This talk will cover the basics of group theory. There are no official prerequisites for this talk, but MATH 145 and MATH 146 are an asset. The group theory part of the talk will mostly be based on Alekseev, 2004, specifically sections 1.1 (motivation), 1.2 (transformation groups), 1.5, 1.9, and 1.13 (various morphisms), and 1.11 (quotient groups).

Due to time constraints, it is inevitable that some content must be rushed. I will not go over proofs and derivations in full rigour, and I highly advise studying the reference material after the talk to catch up on what you may have missed. Please message me in advance if there are any other subjects in particular that you would like me to discuss.

A summary of this talk is available here.


Lie Theory

This is a reference document on Lie Theory by Aidan Patterson. It covers a subset of the material of PMATH 763.

Monoids and Groups

This is a reference document on Monoids and Groups by Fengyang Wang. It covers a subset of the material of PMATH 347.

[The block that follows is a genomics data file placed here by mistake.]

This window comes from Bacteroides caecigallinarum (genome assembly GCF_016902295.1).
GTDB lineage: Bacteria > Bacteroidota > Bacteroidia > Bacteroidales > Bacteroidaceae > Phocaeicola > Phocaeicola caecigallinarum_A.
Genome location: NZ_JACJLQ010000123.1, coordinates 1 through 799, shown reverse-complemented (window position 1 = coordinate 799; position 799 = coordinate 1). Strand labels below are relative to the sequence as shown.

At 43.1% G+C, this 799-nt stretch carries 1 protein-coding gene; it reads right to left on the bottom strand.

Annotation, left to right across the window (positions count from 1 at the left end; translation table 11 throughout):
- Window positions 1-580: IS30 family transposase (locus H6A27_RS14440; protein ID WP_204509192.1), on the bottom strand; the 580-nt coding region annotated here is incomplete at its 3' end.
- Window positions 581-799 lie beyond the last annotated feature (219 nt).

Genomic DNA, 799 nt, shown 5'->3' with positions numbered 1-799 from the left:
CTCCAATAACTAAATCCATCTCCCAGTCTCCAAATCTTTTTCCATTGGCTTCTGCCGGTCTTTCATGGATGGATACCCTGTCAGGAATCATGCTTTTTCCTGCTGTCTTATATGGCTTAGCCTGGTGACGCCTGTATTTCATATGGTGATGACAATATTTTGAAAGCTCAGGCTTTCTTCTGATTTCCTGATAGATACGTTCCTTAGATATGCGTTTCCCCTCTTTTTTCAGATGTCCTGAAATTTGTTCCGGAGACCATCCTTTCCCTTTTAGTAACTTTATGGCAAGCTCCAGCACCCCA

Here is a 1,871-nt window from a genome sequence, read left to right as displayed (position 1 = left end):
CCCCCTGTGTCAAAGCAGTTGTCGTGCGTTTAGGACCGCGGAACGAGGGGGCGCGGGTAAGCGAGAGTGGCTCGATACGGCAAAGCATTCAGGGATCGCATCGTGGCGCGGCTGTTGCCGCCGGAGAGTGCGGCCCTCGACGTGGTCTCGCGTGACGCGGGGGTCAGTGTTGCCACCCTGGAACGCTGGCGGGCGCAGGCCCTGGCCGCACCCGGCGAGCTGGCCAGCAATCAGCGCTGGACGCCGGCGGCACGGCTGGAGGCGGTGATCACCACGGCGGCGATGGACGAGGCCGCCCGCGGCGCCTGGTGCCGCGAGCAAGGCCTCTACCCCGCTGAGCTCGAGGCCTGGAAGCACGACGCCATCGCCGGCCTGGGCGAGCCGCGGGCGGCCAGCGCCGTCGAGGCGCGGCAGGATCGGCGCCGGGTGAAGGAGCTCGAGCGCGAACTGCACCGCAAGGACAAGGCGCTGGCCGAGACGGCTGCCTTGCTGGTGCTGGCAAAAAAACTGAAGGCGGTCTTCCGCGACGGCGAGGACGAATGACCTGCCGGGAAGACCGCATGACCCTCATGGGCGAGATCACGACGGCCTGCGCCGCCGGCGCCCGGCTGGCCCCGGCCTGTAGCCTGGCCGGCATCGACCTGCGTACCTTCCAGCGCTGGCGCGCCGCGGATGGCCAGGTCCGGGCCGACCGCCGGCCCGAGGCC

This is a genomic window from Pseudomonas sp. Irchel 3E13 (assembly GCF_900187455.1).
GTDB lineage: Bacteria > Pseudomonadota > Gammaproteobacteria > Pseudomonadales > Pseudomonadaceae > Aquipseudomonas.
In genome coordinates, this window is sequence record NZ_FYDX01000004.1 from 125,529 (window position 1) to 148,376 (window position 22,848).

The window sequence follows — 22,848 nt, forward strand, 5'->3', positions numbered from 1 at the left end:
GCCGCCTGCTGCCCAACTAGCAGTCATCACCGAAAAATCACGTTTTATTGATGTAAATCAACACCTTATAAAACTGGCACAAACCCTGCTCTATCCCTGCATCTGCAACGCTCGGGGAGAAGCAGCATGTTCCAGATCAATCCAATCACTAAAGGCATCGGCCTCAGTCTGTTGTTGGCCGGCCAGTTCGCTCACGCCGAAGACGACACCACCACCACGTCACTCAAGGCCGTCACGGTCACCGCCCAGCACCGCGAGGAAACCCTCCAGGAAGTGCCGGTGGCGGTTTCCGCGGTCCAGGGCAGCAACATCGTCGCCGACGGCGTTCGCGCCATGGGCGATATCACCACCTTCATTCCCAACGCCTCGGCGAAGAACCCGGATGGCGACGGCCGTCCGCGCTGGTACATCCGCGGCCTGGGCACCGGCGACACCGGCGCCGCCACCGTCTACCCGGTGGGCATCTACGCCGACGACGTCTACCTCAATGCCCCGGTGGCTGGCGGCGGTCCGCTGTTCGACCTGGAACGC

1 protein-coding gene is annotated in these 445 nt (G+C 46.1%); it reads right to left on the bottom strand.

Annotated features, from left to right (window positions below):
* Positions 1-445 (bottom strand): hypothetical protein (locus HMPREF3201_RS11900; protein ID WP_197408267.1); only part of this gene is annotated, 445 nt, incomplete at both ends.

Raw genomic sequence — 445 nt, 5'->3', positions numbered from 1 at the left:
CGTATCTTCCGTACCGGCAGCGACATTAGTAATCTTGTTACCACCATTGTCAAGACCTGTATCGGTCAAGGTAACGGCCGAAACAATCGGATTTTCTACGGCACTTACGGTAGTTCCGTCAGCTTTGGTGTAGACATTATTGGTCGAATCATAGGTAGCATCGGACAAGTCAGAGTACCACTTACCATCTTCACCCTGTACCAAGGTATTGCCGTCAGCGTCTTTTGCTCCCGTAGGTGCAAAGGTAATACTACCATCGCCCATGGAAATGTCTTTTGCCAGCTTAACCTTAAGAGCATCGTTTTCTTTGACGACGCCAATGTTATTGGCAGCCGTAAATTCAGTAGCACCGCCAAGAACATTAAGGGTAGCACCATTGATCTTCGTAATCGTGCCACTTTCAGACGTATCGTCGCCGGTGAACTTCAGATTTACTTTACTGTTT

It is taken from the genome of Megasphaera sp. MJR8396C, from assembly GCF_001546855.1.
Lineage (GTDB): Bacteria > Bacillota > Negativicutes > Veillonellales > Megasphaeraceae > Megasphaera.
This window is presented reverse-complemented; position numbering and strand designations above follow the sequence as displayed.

Talk Suggestions

Complexity of Matrix Multiplication

Volker Strassen showed that $n^3$ matrix multiplication was not optimal in 1969. Since then, new algorithms such as Coppersmith-Winograd have further improved the time complexity of matrix multiplication. It is conjectured that matrix multiplication is possible in $O(n^{2+ɛ})$ for any $ɛ>0$, however small. This is one of the few remaining open problems in finite-dimensional linear algebra.

Possible reference materials for this topic include

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algebra algorithm computational mathematics computer science group theory linear algebra open problem

Sphere Packing, Lattices, and Groups

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algebra geometry group theory

Symmetric Groups, Young Tableaux and Representation Theory

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algebra group theory representation theory